Your Ultimate Cannabis Gift Guide For 2020

Holiday shopping for the weed smoker in your life can be tough. Sure, you can put absolutely zero through into your gift and grab your favorite stoner a gram, an eighth, or a few joints and they will most definitely be grateful. Everyone loves free cannabis, especially people who smoke all the time. But giving people gifts that they may potentially burn through in a single sitting offers similarly fleeting satisfaction for the giver.

Which begs the question: What kind of gift do you get a stoner that’s weed-related, has some staying power, and isn’t corny?

Put down those weed leaf socks and get away from that pot leaf-shaped ashtray. We’re going to guide you through a list of useful products that stoners of all stripes and tolerance levels will absolutely love. These are carefully curated items that we’ve personally sampled, ensuring that each pick is 100% weed-lover approved. Let’s dive into this year’s ultimate cannabis gift guide.

PART I — Herb & Stocking Stuffers

High 90’s 1,200mg Flavored Pre-Roll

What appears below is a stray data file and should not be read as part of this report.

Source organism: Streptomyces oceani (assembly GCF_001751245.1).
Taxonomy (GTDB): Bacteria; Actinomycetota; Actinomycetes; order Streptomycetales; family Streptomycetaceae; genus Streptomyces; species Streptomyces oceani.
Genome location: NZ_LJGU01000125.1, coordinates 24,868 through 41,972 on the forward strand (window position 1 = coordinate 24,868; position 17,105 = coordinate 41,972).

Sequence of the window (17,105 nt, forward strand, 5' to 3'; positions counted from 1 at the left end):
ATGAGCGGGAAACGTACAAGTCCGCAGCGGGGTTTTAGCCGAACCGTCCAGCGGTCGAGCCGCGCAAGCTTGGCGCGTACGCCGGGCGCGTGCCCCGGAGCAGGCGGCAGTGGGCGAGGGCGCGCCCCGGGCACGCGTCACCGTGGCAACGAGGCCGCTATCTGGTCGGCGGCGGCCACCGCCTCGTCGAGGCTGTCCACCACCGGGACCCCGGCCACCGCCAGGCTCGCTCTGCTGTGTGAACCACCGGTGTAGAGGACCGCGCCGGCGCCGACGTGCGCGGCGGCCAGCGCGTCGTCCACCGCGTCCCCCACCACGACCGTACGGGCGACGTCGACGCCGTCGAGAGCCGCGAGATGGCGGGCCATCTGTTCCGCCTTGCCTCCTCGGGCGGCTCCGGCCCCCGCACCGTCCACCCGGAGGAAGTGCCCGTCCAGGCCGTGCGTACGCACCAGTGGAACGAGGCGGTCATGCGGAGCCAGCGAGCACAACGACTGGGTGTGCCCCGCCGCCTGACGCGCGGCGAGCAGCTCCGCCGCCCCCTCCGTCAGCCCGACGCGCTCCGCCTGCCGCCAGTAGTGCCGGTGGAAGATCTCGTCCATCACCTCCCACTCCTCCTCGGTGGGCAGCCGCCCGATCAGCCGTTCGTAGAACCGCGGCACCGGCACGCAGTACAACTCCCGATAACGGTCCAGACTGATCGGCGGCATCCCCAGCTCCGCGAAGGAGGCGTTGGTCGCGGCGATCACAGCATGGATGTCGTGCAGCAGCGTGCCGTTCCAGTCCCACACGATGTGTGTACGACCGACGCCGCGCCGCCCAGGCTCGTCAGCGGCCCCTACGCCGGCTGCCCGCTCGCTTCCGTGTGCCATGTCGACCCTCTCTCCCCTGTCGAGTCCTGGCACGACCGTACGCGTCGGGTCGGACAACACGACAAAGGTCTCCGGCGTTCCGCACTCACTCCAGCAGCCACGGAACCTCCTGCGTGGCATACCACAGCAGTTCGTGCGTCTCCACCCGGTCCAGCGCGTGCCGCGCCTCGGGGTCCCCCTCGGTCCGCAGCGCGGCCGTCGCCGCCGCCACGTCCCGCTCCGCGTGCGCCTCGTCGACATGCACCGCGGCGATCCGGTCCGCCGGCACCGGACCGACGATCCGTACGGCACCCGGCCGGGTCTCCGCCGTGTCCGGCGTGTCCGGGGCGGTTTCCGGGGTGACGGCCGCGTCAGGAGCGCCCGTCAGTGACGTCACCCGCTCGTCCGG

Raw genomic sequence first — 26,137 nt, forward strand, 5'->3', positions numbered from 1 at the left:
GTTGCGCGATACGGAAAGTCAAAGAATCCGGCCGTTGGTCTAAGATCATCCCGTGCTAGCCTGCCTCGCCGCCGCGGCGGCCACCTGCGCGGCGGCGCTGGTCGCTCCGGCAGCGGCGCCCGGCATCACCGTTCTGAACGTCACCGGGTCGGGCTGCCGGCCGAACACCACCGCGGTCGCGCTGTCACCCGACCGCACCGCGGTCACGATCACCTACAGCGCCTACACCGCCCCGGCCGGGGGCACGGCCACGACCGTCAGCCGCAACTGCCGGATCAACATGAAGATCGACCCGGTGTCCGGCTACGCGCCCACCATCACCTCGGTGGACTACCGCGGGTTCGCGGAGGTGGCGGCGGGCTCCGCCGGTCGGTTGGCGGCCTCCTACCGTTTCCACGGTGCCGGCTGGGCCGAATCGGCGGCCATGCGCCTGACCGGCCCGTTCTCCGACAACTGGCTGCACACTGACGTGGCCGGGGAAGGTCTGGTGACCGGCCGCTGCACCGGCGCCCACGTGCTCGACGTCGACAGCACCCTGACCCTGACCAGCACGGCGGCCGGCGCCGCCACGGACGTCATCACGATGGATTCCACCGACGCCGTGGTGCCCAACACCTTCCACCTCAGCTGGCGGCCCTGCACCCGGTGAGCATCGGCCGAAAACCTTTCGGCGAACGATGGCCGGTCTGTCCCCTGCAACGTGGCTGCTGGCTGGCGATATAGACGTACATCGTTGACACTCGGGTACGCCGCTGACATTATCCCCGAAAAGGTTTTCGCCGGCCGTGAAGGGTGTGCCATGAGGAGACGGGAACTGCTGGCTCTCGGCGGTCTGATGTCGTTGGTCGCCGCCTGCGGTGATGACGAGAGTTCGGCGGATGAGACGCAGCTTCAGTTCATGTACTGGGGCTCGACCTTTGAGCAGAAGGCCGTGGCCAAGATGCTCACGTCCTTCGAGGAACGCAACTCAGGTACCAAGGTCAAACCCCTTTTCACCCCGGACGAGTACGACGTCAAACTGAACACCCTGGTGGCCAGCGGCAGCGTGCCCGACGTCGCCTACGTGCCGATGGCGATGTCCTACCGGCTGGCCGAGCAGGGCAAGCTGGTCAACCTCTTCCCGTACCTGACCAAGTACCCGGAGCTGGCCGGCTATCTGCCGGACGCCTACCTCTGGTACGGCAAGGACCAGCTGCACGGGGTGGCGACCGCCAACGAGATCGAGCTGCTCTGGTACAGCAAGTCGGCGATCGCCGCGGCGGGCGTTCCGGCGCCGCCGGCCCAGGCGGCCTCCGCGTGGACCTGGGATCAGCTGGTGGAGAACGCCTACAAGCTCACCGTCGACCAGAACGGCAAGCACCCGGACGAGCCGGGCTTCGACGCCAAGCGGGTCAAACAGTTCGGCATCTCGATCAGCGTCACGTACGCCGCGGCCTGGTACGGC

$25

A High 90’s flavored pre-roll isn’t just your average pre-roll. Each one packs a powerful punch, delivering 30%-40% THC per joint. That’s enough to get even your hardcore daily smokers stoned out of their minds.

This is no single-use joint — it’s a decadent treat. Each pre-roll is dipped in wax and subtly flavored with tropical notes that will make anyone feel like they’re getting high on a beach in California. Our favorites are the Gelato, Double Cup, and Tropical Punch, but honestly, each is tasty and strong enough to put you on your *ss.

If you can, try to get your hands on the full sample pack for an extra sweet gift.

Buy it here.

Caviar Gold Cavi Cone

caviar gold

Price: $15-$45

A single Cavi Cone by Caviar Gold offers an almost psychedelic experience, no matter how experienced the smoker. Each Cavi Cone joint features Caviar Gold’s premium infused kush dipped in 92% pure liquid THC and then dusted in kief, offering an intense experience that’s not for your novice smoker.

Buy it here.

Lowell Farms Lowell Smokes Eighth

Lowell Farms

Price: $45